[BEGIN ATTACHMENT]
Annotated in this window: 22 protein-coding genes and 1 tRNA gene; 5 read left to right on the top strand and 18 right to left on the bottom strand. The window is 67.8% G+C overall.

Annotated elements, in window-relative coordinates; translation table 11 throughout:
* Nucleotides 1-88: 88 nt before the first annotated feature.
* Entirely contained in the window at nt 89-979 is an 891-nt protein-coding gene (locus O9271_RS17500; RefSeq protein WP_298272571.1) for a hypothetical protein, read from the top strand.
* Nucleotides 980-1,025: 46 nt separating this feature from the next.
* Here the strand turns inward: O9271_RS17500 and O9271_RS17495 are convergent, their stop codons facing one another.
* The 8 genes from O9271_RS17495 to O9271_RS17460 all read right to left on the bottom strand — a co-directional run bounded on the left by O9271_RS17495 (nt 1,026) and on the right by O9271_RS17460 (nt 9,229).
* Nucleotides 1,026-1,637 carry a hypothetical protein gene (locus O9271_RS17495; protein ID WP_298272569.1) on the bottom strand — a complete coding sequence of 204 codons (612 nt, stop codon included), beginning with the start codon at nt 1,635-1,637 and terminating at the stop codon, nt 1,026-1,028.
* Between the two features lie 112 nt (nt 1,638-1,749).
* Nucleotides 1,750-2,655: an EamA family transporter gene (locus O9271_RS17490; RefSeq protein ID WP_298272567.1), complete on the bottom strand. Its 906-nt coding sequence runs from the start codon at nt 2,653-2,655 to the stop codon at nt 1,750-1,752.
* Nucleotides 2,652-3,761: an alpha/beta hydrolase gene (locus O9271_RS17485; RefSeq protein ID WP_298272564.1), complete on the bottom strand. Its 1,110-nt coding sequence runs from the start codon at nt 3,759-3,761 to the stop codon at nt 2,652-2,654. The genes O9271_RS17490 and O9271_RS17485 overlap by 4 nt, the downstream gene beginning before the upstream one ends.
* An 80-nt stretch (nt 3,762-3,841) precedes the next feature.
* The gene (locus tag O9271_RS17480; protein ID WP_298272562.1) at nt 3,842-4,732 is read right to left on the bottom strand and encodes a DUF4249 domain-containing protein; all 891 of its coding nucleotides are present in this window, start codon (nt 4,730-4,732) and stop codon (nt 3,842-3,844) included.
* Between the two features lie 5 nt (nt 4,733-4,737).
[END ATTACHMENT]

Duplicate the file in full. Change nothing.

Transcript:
Annotated in this window: 22 protein-coding genes and 1 tRNA gene; 5 read left to right on the top strand and 18 right to left on the bottom strand. The window is 67.8% G+C overall.

Annotated elements, in window-relative coordinates; translation table 11 throughout:
* Nucleotides 1-88: 88 nt before the first annotated feature.
* Entirely contained in the window at nt 89-979 is an 891-nt protein-coding gene (locus O9271_RS17500; RefSeq protein WP_298272571.1) for a hypothetical protein, read from the top strand.
* Nucleotides 980-1,025: 46 nt separating this feature from the next.
* Here the strand turns inward: O9271_RS17500 and O9271_RS17495 are convergent, their stop codons facing one another.
* The 8 genes from O9271_RS17495 to O9271_RS17460 all read right to left on the bottom strand — a co-directional run bounded on the left by O9271_RS17495 (nt 1,026) and on the right by O9271_RS17460 (nt 9,229).
* Nucleotides 1,026-1,637 carry a hypothetical protein gene (locus O9271_RS17495; protein ID WP_298272569.1) on the bottom strand — a complete coding sequence of 204 codons (612 nt, stop codon included), beginning with the start codon at nt 1,635-1,637 and terminating at the stop codon, nt 1,026-1,028.
* Between the two features lie 112 nt (nt 1,638-1,749).
* Nucleotides 1,750-2,655: an EamA family transporter gene (locus O9271_RS17490; RefSeq protein ID WP_298272567.1), complete on the bottom strand. Its 906-nt coding sequence runs from the start codon at nt 2,653-2,655 to the stop codon at nt 1,750-1,752.
* Nucleotides 2,652-3,761: an alpha/beta hydrolase gene (locus O9271_RS17485; RefSeq protein ID WP_298272564.1), complete on the bottom strand. Its 1,110-nt coding sequence runs from the start codon at nt 3,759-3,761 to the stop codon at nt 2,652-2,654. The genes O9271_RS17490 and O9271_RS17485 overlap by 4 nt, the downstream gene beginning before the upstream one ends.
* An 80-nt stretch (nt 3,762-3,841) precedes the next feature.
* The gene (locus tag O9271_RS17480; protein ID WP_298272562.1) at nt 3,842-4,732 is read right to left on the bottom strand and encodes a DUF4249 domain-containing protein; all 891 of its coding nucleotides are present in this window, start codon (nt 4,730-4,732) and stop codon (nt 3,842-3,844) included.
* Between the two features lie 5 nt (nt 4,733-4,737).